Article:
Could new generation lenses be considered for children with congenital cataracts? – Tips & Results

April 18, 2022

3 min read


Source/Disclosures


Disclosure: Fortunato does not report any relevant financial disclosures. Wilson reports on consulting for Alcon and Kala Pharmaceuticals.


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POINT

Positive experience with multifocal technologies

I have many years of experience with pseudoaccommodating IOLs in pediatric patients.

Michele Fortunato, MD
Michel Fortunato

I have used them on more than 2,100 children since 3M first introduced diffractive implants in 1989, and I am always excited to see new innovations such as trifocals and extended depth of field (EDOF) lenses. I’ve only implanted a small number of them to date (27 and 12 respectively) and my follow-up is limited, but I’m positively impressed, especially with trifocals. EDOF IOLs are not sufficient at this stage of development to achieve good reading vision, which is crucial for children.

When multifocal technologies made their debut, I was initially skeptical about using them in pediatric patients, and as I do with any new lens, I tried them on adults first. When I finally decided to implant them in children, I was surprised to see how quickly and well they adapted. While adults have to reset and retrain the visual brain through a slow and not always successful process, the neural plasticity of the brain allows children to learn how to see through these lenses easily and naturally, without photic phenomena and without loss of contrast sensitivity, as shown by a study we conducted on 270 cases. After implantation of diffractive IOLs, they develop excellent vision at all distances, including intermediate distances, something we have never seen in adults. Importantly, the lens power is undercorrected to account for the myopia shift, just as we would with monofocal IOLs.

When we perform cataract surgery on children, we do it at a time when the development of near vision is crucial, as presbyopic as a 65-year-old. Multifocal IOLs are the only way to preserve the accommodation and thus the full visual function of a young eye. My long follow-up of many patients into adulthood has shown that good vision is maintained over time. Only in a few cases have I performed an IOL change with a similar later generation lens. These were patients with a family history of myopia who developed high myopia in their teens.

My first choice so far has been diffractive multifocal IOLs with a near add of +4, resulting in an add of about +3.25 at the glasses level. In the case of unilateral cataract, the implantation should take place early, within the first 12 months of life. In the case of bilateral cataracts, we can wait longer, evaluate the individual case and discuss with the parents, since compliance with postoperative visual rehabilitation is crucial.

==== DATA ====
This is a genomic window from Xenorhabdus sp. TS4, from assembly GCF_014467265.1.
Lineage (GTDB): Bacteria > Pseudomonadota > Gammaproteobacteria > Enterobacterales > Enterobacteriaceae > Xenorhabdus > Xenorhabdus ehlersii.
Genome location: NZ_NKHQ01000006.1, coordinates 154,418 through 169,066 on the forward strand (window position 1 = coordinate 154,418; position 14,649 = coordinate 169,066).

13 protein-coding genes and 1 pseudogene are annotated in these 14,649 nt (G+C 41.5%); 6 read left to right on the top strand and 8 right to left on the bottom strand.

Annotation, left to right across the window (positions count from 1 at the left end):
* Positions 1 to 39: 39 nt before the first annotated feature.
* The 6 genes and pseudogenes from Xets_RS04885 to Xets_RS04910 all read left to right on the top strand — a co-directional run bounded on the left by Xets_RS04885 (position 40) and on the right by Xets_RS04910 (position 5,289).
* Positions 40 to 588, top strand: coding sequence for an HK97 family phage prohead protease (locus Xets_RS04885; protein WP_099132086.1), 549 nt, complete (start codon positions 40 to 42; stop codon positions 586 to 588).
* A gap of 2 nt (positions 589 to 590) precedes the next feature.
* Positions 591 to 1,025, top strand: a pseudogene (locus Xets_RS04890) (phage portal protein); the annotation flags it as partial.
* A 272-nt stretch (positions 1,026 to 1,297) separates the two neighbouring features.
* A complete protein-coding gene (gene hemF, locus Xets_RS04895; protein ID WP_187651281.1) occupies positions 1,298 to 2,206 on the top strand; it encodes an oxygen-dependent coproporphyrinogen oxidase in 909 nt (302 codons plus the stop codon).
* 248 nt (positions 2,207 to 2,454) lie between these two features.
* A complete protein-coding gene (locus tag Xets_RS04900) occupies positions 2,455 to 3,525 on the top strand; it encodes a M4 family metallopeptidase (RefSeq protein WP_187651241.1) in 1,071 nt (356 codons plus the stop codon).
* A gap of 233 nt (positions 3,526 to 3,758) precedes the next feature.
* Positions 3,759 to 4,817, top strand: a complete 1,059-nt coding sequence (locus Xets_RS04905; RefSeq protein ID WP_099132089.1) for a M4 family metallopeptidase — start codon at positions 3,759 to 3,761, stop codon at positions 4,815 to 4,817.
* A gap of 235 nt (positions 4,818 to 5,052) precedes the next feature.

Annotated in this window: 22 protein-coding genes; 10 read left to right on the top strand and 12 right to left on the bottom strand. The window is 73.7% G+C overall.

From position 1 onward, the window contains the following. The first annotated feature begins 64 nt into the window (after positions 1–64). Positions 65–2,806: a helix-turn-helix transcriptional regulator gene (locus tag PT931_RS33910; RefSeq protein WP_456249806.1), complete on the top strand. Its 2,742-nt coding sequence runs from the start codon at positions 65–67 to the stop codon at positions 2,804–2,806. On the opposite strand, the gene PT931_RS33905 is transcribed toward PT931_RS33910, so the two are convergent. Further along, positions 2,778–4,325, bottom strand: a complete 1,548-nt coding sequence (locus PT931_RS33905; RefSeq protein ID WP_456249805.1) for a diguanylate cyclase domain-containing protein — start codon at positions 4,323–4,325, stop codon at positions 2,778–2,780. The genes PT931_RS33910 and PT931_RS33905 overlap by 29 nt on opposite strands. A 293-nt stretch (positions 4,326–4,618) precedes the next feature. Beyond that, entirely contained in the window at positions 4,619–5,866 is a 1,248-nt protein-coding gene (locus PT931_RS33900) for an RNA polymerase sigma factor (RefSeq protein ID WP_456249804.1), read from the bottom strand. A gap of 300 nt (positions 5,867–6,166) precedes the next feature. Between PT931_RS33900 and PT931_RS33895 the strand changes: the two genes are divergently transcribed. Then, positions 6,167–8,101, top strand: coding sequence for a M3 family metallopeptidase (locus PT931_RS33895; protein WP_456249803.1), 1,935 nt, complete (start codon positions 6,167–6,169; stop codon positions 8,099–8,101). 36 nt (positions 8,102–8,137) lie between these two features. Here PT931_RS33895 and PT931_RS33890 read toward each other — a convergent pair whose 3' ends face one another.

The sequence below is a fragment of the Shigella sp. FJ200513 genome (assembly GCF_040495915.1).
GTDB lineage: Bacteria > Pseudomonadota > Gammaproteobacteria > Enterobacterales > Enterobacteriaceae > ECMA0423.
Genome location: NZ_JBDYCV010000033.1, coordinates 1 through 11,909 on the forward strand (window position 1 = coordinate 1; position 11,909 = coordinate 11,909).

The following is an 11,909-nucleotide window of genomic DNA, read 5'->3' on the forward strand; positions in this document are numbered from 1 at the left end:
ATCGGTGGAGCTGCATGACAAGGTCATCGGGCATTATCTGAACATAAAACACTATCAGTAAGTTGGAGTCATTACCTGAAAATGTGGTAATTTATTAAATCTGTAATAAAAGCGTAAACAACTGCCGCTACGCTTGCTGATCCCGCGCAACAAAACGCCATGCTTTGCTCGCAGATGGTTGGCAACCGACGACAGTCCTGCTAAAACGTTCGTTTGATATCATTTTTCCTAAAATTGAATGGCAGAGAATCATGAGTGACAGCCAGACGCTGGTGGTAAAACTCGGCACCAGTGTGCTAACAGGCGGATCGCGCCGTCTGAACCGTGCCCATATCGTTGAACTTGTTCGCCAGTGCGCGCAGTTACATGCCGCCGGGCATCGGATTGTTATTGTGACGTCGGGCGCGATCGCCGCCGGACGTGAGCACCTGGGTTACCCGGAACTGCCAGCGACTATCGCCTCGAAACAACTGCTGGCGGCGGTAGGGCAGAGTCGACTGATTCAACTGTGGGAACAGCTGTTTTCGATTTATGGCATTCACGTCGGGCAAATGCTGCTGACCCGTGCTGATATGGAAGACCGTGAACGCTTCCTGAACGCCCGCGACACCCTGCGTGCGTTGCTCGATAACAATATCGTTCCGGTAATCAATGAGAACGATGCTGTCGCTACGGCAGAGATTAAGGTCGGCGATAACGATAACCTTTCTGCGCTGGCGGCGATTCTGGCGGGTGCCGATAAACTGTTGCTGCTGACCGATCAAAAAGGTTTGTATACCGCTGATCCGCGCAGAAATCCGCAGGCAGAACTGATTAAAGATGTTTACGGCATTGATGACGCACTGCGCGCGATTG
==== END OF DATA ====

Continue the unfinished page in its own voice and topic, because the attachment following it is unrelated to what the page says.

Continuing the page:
Michele Fortunato, MD, is an ophthalmologist at the Bambino Gesù children’s hospital in Rome.

SWITCH

Axial growth can affect long-term results

In children, monofocal IOLs are the implant of choice because of their superior image quality and minimal visual aberrations.

M. Edward Wilson, MD
M. Edward Wilson

The new generation trifocal and EDOF lenses are remarkable, but their performance is sensitive to residual refractive errors. In children, the initial IOL calculations are often less accurate and the ongoing axial growth of the eye ensures that the precision achieved initially does not remain unchanged over time. The myopia shift is most pronounced in the first decade of life, but even in the second decade of life there is a variable amount of significant eye growth and myopia shift. We studied 98 pseudophakic eyes with serial axis length measurements aged 10 to 20 years. These true pseudophakic patient data predicted mean axial growth from 23.11 mm at age 10 to 24.41 mm at age 20, a 4-D change in IOL power required for emmetropia.

Toric IOLs are a good option for children over the age of 5 as keratometry becomes stable at this age. However, trifocal and EDOF lenses should be used with caution in children who are still growing. The extra expense is not a good investment for the family, as eyewear independence is often short-lived. Additionally, monofocal IOLs work well in children. Young patients are often even lucky if they develop mild to moderate myopia over time. Ironically, if myopia invariably develops, the child with a trifocal or EDOF IOL may become more glasses dependent than the myopic child with a monofocal IOL, who works well without glasses. Refractive surgery or IOL replacement to treat myopia is often not offered until growth is complete.

The newer “plus” monofocals like the Tecnis Eyhance (Johnson & Johnson Vision) or the enVista (Bausch + Lomb) are much better suited for children. They have an extended central focus range and still work well if the child becomes myopic over time due to axial eye growth. In addition, there is no extra charge for these IOLs. Since we cannot promise the child glasses addiction, many young families are understandably reluctant to pay a premium for a lens that produces multiple simultaneous images and reduces contrast sensitivity.

M. Edward Wilson, MD, is a board member of OSN Pediatrics/Strabismus.

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